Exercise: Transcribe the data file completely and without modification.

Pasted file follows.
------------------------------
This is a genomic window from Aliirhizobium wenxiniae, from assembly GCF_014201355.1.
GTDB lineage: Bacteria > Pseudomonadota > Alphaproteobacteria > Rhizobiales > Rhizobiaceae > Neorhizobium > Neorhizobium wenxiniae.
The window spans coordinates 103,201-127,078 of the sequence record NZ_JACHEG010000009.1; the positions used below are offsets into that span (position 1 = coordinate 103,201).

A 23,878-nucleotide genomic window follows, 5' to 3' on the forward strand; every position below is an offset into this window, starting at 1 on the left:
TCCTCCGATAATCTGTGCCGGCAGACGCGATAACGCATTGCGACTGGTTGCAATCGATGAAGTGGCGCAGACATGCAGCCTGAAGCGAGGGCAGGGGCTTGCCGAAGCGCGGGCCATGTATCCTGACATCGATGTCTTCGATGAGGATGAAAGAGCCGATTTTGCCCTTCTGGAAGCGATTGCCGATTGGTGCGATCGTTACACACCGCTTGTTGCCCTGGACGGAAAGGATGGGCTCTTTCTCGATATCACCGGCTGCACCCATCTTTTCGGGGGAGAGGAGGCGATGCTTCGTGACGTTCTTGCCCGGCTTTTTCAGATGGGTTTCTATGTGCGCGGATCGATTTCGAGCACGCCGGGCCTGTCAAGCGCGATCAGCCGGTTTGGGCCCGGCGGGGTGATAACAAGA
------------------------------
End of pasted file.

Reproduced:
This is a genomic window from Aliirhizobium wenxiniae, from assembly GCF_014201355.1.
GTDB lineage: Bacteria > Pseudomonadota > Alphaproteobacteria > Rhizobiales > Rhizobiaceae > Neorhizobium > Neorhizobium wenxiniae.
The window spans coordinates 103,201-127,078 of the sequence record NZ_JACHEG010000009.1; the positions used below are offsets into that span (position 1 = coordinate 103,201).

A 23,878-nucleotide genomic window follows, 5' to 3' on the forward strand; every position below is an offset into this window, starting at 1 on the left:
TCCTCCGATAATCTGTGCCGGCAGACGCGATAACGCATTGCGACTGGTTGCAATCGATGAAGTGGCGCAGACATGCAGCCTGAAGCGAGGGCAGGGGCTTGCCGAAGCGCGGGCCATGTATCCTGACATCGATGTCTTCGATGAGGATGAAAGAGCCGATTTTGCCCTTCTGGAAGCGATTGCCGATTGGTGCGATCGTTACACACCGCTTGTTGCCCTGGACGGAAAGGATGGGCTCTTTCTCGATATCACCGGCTGCACCCATCTTTTCGGGGGAGAGGAGGCGATGCTTCGTGACGTTCTTGCCCGGCTTTTTCAGATGGGTTTCTATGTGCGCGGATCGATTTCGAGCACGCCGGGCCTGTCAAGCGCGATCAGCCGGTTTGGGCCCGGCGGGGTGATAACAAGA